SK: This was our first use case. Our first use case for AI in manufacturing is at the end of the ABS/ESP final assembly, where all finished parts are checked for functionality. To date, during this test process, each part has been handled and tested separately. Thus, the test program did not recognize whether a cause for a bad test result was a real part defect or just a variation in the testing process. As a result, we started several repeated tests on bad tested parts to ensure that the part was faulty. A defective was thus tested up to four times until the final result was determined. This reduced the output of the line because the test bench was operating on its full capacity by repeated tests. By applying AI, we reduce the bottleneck at the test bench significantly. Based on the first bad test result, the AI can detect whether a repeated test is useful or not. In case of variations in the testing process, we start a second test, and thus, we save the right part as a “good part”. On the other hand, defective parts are detected and immediately rejected. Thus, unnecessary repeated checks are avoided. The decision of whether a repeated test makes sense is made by a neuronal net, which is trained on a large database and is operated closely to the line. The decision is processed directly on the machine. This was the first implementation of a closed loop with AI in our production. Our next AI use case was also in the ABS/ESP final assembly. Here we have recognized a relation between bad tested parts at the test bench and the caulking process at the beginning of the line. With AI, we can detect and discharge these parts at the beginning of the line, before we install high-quality components such as the engine and the control unit.

DS: What about the change impact on your organization and systems?

SK: With the support from our top management, new roles and cooperation models were established. The following roles were introduced and staffed to implement AI use cases:

  • Leadership: management and domain leaders need to understand strategic relevance, advantages, limits, and an overview of tools.
  • Citizen Data Scientist: work on an increasingly data-driven field and uses analytical tools applied to its domain. Therefore, a basic understanding and knowledge of Big Data and machine learning is necessary.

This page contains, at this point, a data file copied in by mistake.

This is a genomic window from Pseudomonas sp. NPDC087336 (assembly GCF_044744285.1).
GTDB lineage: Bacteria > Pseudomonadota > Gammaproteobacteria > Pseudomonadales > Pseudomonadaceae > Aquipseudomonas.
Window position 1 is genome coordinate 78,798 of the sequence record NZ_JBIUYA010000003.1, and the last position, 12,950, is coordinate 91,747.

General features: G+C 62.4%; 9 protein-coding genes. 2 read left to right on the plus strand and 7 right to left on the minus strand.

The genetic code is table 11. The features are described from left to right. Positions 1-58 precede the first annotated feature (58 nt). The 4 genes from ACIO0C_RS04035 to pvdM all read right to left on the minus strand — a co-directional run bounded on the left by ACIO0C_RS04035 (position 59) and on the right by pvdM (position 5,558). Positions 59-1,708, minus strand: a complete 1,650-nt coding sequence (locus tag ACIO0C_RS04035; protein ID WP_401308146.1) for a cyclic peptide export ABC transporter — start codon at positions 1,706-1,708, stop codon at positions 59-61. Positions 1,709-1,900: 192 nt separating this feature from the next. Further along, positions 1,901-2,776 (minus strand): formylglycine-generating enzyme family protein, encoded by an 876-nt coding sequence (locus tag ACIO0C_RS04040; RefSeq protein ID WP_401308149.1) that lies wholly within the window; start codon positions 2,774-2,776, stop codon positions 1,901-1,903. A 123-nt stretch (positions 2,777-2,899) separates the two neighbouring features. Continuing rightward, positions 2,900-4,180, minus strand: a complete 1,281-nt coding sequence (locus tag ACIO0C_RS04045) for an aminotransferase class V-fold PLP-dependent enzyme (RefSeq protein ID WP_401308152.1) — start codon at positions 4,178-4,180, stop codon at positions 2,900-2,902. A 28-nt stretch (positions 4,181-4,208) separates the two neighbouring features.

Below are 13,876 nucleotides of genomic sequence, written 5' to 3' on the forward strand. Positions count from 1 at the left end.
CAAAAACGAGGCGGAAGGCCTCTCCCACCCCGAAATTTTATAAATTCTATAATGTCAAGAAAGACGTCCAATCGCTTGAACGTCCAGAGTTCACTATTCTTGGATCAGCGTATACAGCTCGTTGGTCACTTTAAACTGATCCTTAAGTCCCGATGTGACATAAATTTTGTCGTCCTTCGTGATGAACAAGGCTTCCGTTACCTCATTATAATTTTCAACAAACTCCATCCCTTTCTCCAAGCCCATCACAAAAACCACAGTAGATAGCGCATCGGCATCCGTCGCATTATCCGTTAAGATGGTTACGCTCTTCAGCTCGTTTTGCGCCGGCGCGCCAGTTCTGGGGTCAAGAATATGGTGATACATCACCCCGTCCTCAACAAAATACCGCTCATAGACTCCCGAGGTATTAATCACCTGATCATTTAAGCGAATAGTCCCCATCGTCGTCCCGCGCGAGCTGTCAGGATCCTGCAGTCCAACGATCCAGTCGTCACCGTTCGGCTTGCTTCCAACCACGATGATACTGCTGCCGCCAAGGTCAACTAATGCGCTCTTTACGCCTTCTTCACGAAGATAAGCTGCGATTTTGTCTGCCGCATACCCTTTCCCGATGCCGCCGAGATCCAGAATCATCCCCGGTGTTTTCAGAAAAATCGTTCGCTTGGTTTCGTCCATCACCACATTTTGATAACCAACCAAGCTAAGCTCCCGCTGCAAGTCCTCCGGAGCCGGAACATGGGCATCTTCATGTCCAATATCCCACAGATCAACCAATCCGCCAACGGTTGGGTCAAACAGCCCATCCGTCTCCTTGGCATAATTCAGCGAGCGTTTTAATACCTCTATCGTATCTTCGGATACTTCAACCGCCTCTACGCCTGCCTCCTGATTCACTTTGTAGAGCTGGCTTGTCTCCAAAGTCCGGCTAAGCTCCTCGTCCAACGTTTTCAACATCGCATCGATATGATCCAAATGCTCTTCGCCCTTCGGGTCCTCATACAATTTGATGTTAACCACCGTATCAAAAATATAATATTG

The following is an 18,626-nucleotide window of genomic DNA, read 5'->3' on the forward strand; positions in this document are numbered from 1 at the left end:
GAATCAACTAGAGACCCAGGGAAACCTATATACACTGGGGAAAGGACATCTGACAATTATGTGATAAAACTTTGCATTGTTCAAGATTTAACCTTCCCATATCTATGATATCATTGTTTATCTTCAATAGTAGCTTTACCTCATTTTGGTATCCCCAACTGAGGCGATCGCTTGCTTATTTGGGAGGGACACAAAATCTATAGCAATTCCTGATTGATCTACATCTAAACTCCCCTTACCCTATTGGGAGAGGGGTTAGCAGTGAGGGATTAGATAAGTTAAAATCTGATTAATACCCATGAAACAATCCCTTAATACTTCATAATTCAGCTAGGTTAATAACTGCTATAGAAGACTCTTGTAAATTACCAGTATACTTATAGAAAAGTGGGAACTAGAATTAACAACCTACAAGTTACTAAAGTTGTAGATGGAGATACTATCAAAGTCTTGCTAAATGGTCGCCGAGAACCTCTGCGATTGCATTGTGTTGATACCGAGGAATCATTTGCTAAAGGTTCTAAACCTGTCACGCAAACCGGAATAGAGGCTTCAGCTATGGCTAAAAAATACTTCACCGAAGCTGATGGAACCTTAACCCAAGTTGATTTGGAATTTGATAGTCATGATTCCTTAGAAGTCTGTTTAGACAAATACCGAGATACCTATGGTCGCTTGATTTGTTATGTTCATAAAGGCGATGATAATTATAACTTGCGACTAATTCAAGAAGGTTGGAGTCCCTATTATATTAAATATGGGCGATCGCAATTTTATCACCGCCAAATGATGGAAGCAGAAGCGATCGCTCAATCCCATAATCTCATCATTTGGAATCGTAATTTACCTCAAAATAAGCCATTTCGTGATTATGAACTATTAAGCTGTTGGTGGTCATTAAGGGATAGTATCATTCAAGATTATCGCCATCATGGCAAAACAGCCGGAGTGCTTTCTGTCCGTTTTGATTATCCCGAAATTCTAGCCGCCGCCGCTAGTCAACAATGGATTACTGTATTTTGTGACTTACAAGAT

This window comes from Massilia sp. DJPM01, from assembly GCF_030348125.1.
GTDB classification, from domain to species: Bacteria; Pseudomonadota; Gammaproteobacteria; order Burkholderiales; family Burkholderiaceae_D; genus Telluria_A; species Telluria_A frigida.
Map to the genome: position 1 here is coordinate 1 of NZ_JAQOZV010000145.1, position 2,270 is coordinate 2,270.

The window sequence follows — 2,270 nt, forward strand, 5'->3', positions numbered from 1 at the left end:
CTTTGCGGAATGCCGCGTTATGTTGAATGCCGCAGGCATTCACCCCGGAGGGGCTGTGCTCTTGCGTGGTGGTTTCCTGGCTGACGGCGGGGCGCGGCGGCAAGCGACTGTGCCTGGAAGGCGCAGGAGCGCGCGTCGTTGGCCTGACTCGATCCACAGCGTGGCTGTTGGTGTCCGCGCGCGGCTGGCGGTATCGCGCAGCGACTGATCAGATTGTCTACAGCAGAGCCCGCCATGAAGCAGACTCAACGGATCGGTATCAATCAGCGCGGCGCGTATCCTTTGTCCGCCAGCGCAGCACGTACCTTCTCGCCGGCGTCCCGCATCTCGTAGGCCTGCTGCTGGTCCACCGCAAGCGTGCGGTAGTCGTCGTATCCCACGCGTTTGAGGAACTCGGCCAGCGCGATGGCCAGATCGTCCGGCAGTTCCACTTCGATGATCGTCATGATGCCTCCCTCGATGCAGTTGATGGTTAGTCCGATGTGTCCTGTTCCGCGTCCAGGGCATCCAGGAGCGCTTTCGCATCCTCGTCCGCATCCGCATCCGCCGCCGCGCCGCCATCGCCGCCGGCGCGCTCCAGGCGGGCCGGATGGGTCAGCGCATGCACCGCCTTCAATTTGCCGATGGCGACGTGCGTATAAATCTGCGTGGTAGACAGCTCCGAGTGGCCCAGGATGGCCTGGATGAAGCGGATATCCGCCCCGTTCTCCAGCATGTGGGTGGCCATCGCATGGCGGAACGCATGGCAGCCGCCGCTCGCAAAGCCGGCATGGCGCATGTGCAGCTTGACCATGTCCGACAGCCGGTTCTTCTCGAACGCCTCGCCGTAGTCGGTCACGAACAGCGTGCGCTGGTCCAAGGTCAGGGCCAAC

• Data Engineer: builds Big Data systems and knows how to connect to these systems and machine learning tools. Therefore, deep knowledge of IT systems and development is necessary.
  • Data Scientist: develops new algorithms and methods with deep knowledge in existing methods. Therefore, the data scientist must be up-to-date and have know-how in the CRISP-DM analytics project lead.

We want to use the acquired data in combination with AI with the maximum benefit for the profitability of our plant (data-driven organization). Only through the interaction and change in the working methods of people, machines and processes/organization can we create fundamentally new possibilities to initiate improvement processes and achieve productivity increases. We rely on cross-functional teams from different domains to guarantee quick success.

DS: What were the major challenges you were facing?

SK: For the implementation of these and future AI use cases, we rely on a uniform architecture. Without this architecture, the standardized and industrialized implementation of AI use cases is not possible. The basis is the detailed data for every manufacturing process, which are acquired from our standardized and connected manufacturing stations. Since 2000, we have implemented an MES (Manufacturing Execution System) that enables holistic data acquisition. The data is stored in our cloud (Data Lake). As a link between our machines and the cloud, we use proven web standards. After an intensive review of existing cloud solutions internally and externally, we decided to use the external Azure Cloud from Microsoft. Here, we can use as many resources as we need for data storage, training of AI models and preprocessing of data (Data Mart). We also scale financially, and we only create costs where we have a benefit. Thus, we can also offer the possibility to analyze the prepared data of our Data Mart via individually created evaluations and diagrams (Tableau, PowerBI). We run our trained models in an edge application close to our production lines. By using this edge application, we bring the decisions of the AI back to the line. For the connection of the AI to the line, only minimal adjustments to the line are necessary, and we guarantee a fast transfer of new use cases to other areas.